The MyShake earthquake alert app developed by campus seismologists will send a test alert Oct. 19th for International ShakeOut Day, instructing users to participate in the global drill.
This year’s alert will take place at 10:19 a.m. PDT, when MyShake app users will be encouraged to take measures such as “Drop, Cover and Hold” and be notified the message is a drill, according to Christina Valen, data analyst of the UC Berkeley Seismology Laboratory.
Developed on campus with support from the California Governor’s Office of Emergency Services in 2016, the MyShake app is designed to alert users before an earthquake hits so they can take appropriate precautions.
“If the earthquake is expected to be magnitude 4.5 and greater, a message gets created and MyShake takes this message and delivers an alert to the phones in an area where a reasonable amount of shaking is expected,” Valen said in an email.
Valen noted in the email that MyShake was originally designed to mobilize phone accelerometers as seismic stations to send alerts from detected shaking. Valen added that California’s seismic network can detect earthquakes more efficiently than cellphones, so the app instead relies on information from local stations.
According to Valen, while most app users are based in California, some are based in Oregon and Washington, where early warning alerts will also be sent.
Mark Benthien, global coordinator for ShakeOut, emphasized the relevance of these drills in Berkeley, noting the Hayward Fault runs directly through the California Memorial Stadium.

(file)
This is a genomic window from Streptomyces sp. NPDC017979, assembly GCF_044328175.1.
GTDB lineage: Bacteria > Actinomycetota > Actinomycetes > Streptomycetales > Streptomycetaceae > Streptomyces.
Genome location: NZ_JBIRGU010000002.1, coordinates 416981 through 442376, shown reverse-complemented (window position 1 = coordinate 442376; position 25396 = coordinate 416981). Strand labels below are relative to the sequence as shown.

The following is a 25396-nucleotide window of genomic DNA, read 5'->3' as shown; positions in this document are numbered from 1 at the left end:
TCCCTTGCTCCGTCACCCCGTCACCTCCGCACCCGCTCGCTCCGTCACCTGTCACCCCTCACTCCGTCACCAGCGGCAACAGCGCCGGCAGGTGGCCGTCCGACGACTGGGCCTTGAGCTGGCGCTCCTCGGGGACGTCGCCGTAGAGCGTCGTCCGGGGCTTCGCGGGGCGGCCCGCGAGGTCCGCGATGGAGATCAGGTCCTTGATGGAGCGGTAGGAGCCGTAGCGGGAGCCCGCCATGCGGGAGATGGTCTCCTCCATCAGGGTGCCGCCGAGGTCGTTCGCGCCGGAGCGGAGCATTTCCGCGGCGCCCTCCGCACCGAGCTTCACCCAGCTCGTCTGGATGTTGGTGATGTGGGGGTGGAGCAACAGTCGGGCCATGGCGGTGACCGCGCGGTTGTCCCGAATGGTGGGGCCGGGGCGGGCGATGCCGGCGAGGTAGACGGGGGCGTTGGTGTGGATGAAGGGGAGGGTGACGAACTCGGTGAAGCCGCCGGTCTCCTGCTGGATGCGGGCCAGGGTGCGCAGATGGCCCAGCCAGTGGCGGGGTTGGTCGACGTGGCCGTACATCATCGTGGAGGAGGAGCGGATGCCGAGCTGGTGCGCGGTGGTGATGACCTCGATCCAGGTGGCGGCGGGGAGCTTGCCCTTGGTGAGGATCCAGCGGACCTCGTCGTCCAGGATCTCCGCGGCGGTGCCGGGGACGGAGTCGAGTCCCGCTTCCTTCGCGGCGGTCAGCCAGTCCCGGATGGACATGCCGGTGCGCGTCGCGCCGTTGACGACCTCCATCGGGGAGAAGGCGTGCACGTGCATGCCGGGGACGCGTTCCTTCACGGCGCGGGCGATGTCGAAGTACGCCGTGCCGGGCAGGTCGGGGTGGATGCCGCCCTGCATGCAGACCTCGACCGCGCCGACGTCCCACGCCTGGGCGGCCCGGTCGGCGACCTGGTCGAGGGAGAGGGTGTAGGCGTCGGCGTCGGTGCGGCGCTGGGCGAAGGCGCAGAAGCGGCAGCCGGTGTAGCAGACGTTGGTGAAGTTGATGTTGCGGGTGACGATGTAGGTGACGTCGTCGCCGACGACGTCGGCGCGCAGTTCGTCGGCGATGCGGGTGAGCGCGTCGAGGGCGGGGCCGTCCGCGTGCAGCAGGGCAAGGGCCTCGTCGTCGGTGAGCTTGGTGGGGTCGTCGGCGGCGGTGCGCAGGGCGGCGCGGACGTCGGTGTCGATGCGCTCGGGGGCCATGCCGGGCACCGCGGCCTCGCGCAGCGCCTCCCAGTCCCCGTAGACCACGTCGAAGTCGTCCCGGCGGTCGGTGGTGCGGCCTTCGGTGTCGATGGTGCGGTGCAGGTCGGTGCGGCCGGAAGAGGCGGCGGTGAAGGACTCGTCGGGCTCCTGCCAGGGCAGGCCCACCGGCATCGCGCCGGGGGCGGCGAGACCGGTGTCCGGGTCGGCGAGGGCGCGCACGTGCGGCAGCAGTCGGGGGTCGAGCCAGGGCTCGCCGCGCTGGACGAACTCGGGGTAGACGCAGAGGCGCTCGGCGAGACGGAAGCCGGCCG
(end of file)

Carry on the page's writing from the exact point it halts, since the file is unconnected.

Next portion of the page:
“ShakeOut started in 2008 as a one-time regional drill in Southern California to allow people to practice for what would happen in a major earthquake on the southern San Andreas Fault,” Benthien said. “We had five and a half million people (participating) that first year, then it grew statewide, and eventually also grew beyond California.”
Benthien noted ShakeOut aims to shift the culture around earthquake preparedness by increasing awareness and encouraging large numbers of drill participants.
According to Valen, this alert is not new; MyShake has sent out test alerts coinciding with International ShakeOut Day in previous years. Valen added the Oct. 19th test will only be sent to MyShake app users.
“During an actual earthquake, android phones without the app can still get earthquake early warning messages assuming that emergency alerts are enabled,” Valen said in the email.
Valen also noted that as the campus community approaches this yearly drill, the MyShake app has updates planned to allow users to access alerts from a designated area, even with location services turned off.
According to Benthien, the MyShake app alert allows users to access a safe area in a timely manner, which reduces the likelihood of people getting injured from falling objects or nearby structures.
“The more people who are able to protect themselves quickly, the fewer people will need emergency assistance afterwards,” Benthien said.